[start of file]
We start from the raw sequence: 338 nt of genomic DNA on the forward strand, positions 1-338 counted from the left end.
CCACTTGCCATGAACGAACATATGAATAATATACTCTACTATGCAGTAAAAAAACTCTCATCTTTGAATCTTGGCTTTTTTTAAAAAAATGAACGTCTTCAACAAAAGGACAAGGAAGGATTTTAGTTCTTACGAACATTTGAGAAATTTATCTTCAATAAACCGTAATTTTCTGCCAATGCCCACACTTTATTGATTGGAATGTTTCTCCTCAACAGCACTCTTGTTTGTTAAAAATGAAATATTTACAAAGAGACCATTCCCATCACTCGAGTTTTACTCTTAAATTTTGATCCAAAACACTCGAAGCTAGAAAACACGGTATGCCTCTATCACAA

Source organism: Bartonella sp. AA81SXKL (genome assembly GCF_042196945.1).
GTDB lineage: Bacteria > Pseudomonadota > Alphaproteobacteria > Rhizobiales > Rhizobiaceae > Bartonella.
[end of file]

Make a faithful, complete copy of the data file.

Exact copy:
We start from the raw sequence: 338 nt of genomic DNA on the forward strand, positions 1-338 counted from the left end.
CCACTTGCCATGAACGAACATATGAATAATATACTCTACTATGCAGTAAAAAAACTCTCATCTTTGAATCTTGGCTTTTTTTAAAAAAATGAACGTCTTCAACAAAAGGACAAGGAAGGATTTTAGTTCTTACGAACATTTGAGAAATTTATCTTCAATAAACCGTAATTTTCTGCCAATGCCCACACTTTATTGATTGGAATGTTTCTCCTCAACAGCACTCTTGTTTGTTAAAAATGAAATATTTACAAAGAGACCATTCCCATCACTCGAGTTTTACTCTTAAATTTTGATCCAAAACACTCGAAGCTAGAAAACACGGTATGCCTCTATCACAA

Source organism: Bartonella sp. AA81SXKL (genome assembly GCF_042196945.1).
GTDB lineage: Bacteria > Pseudomonadota > Alphaproteobacteria > Rhizobiales > Rhizobiaceae > Bartonella.